• Address Mental Health. I’ve struggled with anxiety over the past few years.  Last spring, when it became apparent that lockdown wasn’t coming and going quickly, I found myself totally overwhelmed.  I reached out to family and friends for support and contacted my doctor to go back on my anxiety medicine.  The pandemic was an unprecedented time when many of us were balancing working, parenting, trying to be a teacher and keep it all together mentally amidst fear.  I was really scared and going back on medicine helped me better take on the world (most days, at least). I’ve found my anxiety to be an ongoing battle as we re-enter this “new normal” world where COVID is still very much a threat.  Since our two young kids aren’t vaccinated, we’ve tried to remain as cautious as possible.  My anxiety still impacts me, but I’m coping better than before.   I encourage you to reach out to your friends, family, or a doctor for help if you’re feeling anxious, depressed, or stressed to get the help you may need.
  • Find an Outlet to Release Energy or Stress. As a college athlete I’ve always tried to stay in shape, workout, and channel my emotions into a healthy outlet.  I’ve always enjoyed cycling and last year we swapped out our bike for a Peloton.  As often as possible, either after the kids finish school or activities, or in between client work, I prioritize time for myself to workout.  I love taking live classes and riding with friends near and far.  I am a competitive person and I love tracking my progress and pushing myself to work harder to understand how far I’ve come and how far I have to go.  If working out isn’t your thing, see if you can find something that helps you stay healthy and regularly releasing the stress we all carry around within ourselves.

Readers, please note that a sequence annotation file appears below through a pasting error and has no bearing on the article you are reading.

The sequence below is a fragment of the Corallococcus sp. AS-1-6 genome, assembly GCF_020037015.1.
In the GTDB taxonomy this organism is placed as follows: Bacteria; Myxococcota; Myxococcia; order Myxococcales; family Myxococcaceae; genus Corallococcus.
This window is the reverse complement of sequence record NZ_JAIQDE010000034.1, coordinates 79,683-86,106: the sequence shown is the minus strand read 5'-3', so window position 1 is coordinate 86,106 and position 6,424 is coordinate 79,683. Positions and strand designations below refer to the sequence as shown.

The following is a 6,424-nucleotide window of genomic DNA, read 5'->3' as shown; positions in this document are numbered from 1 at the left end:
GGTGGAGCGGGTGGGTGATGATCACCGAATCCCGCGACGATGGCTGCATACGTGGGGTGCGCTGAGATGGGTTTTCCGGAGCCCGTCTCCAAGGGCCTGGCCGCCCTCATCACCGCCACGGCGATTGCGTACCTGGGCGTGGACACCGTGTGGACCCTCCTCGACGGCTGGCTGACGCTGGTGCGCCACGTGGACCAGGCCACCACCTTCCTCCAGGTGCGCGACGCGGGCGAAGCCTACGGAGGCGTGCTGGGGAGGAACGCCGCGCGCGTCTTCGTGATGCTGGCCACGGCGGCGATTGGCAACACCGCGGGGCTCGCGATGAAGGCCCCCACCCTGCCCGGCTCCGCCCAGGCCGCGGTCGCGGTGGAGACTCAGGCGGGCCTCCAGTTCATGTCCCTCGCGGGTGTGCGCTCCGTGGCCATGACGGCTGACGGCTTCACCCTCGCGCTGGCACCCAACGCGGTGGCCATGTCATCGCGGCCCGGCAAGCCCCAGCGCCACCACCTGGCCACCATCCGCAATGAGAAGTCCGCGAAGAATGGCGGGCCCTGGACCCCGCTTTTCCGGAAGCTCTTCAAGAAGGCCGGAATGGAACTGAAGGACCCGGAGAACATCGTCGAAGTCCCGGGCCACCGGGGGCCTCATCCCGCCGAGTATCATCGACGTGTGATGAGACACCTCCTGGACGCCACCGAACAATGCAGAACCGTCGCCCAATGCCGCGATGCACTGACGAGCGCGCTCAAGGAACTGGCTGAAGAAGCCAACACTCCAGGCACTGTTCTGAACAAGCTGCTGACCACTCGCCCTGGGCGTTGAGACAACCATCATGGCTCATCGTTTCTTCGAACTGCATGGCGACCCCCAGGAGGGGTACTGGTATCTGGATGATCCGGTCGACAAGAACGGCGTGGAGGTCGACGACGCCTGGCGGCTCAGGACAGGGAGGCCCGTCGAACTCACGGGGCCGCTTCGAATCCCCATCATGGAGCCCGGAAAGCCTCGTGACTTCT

• Smile.  Life is overwhelming, and some days it’s hard to not get lost in the endless media circus of life.  The highlight of my day is having my kids run into my arms after school and telling me about their day.  Kids have a view of the world that is so innocent, pure and refreshing.  My boys are so inquisitive, curious and hopeful about the future.  They inspire my husband and I every day to smile and have fun and remind us that family comes first, no matter what.  Whatever it is that makes you smile, recognize it and make it part of your daily routine.

Thank you for taking the time to read my New Year reflections.  On Yom Kippur we say “G’mar chatima tova,” which in English means, “May you be sealed in the Book of Life.”  As the New Year begins in the Jewish world, I hope that all your wishes got sealed this Yom Kippur and wish everyone a sweet, happy and healthy New Year ahead.

I’d love to know what you’ve done to embrace change over the past year or so.  Please leave a comment below or send me a message via email.

The Future of Content Generation